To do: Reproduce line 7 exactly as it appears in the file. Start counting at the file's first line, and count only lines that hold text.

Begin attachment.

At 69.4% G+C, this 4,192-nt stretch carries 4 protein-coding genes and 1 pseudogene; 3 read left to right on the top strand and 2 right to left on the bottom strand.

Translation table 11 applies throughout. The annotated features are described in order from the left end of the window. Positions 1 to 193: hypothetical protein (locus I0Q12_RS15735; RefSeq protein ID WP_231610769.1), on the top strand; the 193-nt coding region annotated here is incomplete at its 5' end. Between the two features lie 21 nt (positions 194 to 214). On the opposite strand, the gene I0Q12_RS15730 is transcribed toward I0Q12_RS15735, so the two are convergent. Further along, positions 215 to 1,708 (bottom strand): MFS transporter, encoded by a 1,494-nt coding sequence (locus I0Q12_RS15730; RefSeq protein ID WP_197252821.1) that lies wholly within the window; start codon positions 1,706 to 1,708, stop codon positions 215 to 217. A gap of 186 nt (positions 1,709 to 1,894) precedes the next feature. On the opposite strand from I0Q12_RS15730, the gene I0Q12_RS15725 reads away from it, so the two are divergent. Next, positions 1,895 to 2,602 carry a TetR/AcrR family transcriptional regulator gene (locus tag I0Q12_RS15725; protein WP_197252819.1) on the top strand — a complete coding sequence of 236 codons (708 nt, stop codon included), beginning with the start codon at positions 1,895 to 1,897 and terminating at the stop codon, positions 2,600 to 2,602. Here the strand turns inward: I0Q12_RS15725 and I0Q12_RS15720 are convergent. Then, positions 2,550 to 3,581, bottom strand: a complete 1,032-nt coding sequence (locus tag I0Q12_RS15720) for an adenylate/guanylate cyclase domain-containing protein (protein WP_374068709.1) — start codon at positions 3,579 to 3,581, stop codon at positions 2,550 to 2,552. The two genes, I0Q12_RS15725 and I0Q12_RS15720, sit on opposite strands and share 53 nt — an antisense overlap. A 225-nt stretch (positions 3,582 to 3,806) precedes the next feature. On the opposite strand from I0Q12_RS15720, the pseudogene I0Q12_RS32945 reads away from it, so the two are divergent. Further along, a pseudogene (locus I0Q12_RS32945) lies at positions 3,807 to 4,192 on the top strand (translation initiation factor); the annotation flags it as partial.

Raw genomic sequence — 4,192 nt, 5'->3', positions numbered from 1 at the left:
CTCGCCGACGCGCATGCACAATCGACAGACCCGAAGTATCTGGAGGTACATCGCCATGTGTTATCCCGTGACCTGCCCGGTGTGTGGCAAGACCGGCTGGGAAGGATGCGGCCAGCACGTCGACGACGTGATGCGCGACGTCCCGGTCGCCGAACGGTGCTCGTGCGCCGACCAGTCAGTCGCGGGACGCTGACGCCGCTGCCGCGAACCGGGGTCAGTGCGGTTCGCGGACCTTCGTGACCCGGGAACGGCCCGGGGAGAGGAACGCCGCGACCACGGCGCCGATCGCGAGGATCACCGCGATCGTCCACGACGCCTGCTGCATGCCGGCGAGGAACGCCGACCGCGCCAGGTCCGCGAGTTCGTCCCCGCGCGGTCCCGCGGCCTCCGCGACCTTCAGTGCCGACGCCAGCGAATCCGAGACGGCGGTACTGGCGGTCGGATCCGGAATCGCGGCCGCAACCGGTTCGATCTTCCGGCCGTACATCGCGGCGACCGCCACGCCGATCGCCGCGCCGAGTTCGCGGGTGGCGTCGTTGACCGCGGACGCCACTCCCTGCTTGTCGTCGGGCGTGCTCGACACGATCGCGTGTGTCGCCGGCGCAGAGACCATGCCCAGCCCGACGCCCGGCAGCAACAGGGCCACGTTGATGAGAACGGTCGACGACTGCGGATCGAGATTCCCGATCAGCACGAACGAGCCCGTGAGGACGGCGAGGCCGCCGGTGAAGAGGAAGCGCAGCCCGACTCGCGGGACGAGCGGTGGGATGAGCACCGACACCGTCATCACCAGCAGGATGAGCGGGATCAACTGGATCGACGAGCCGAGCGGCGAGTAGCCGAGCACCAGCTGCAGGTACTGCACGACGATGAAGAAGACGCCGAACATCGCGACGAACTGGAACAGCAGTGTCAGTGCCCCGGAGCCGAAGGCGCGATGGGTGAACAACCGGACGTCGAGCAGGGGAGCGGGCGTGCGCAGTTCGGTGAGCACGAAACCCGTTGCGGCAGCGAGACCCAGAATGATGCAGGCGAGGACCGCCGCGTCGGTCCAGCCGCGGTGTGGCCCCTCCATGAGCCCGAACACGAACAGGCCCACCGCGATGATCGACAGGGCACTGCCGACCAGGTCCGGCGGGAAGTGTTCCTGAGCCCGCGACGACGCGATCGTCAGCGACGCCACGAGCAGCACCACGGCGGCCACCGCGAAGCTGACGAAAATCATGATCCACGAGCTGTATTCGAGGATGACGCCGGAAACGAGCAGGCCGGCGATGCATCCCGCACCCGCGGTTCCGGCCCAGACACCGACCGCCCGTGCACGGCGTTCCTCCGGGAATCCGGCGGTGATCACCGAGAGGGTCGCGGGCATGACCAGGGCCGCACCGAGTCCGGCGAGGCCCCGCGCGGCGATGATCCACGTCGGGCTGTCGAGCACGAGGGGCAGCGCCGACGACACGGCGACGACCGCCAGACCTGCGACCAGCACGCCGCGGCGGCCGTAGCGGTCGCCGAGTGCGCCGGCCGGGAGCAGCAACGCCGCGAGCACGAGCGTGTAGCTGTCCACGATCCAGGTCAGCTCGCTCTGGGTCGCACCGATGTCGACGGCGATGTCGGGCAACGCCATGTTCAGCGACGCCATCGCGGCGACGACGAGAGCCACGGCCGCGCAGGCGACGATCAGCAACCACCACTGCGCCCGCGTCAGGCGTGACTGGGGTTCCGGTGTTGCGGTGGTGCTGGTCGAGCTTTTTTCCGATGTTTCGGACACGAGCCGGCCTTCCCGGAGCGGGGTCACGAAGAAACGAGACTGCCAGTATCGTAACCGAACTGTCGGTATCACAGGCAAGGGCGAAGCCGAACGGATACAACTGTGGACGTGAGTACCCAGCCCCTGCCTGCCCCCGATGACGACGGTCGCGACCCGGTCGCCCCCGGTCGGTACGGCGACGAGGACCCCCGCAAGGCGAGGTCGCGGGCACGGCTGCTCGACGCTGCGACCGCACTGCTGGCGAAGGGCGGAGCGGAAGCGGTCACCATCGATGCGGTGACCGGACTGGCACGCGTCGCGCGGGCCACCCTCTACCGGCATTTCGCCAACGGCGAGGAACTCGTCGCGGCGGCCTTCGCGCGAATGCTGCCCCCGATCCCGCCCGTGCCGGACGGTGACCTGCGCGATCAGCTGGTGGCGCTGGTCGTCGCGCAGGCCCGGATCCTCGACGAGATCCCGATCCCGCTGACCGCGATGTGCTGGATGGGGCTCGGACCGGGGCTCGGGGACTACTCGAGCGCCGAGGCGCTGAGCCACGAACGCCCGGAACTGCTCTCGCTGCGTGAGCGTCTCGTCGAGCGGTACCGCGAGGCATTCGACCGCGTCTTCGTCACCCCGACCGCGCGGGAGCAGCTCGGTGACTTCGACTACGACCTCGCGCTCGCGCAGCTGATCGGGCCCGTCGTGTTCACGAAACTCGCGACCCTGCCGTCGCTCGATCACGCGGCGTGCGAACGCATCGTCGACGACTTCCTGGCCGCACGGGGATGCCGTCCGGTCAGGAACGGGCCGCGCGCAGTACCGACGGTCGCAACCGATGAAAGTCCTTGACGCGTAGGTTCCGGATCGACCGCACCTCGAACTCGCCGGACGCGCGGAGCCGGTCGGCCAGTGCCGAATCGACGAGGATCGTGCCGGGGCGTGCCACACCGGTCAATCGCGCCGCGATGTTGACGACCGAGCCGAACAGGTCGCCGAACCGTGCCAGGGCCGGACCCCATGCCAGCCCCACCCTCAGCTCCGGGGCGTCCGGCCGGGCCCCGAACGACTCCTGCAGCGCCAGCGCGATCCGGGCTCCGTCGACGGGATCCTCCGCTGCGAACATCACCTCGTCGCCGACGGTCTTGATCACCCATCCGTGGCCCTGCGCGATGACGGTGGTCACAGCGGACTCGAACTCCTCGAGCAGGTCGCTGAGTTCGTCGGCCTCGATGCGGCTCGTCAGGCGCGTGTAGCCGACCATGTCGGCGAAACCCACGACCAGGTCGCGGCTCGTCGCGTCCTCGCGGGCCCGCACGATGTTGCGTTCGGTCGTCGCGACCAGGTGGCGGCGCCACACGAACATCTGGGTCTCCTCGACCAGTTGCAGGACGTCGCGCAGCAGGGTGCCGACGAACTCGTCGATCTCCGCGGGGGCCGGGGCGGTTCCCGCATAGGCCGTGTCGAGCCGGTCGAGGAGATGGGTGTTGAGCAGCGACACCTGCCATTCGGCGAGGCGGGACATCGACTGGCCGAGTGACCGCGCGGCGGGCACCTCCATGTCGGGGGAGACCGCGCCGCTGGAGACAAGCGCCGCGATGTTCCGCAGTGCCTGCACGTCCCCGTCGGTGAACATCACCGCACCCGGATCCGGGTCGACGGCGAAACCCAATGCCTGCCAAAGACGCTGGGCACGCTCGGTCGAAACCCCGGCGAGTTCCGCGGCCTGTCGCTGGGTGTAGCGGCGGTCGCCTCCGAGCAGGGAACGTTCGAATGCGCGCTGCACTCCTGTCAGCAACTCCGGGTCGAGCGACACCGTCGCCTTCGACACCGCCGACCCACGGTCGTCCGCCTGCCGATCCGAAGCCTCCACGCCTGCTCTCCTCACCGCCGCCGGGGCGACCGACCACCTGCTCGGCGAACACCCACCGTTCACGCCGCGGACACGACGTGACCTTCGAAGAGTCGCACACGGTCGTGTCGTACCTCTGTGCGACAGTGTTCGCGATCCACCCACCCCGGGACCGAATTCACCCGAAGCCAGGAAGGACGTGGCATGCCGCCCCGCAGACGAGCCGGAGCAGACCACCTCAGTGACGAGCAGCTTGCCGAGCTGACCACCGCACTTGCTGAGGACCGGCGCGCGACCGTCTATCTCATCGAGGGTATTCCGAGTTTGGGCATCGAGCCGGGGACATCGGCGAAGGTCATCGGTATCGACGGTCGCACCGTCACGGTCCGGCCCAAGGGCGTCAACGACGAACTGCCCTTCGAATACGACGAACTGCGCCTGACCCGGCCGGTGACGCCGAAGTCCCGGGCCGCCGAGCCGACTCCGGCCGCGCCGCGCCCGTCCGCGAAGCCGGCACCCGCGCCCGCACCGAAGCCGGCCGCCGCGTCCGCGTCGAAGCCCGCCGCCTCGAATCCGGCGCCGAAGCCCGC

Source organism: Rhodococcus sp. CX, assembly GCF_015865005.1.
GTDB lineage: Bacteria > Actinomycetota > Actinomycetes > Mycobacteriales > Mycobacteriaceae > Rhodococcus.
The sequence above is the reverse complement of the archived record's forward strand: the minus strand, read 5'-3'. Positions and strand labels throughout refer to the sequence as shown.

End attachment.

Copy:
The sequence above is the reverse complement of the archived record's forward strand: the minus strand, read 5'-3'. Positions and strand labels throughout refer to the sequence as shown.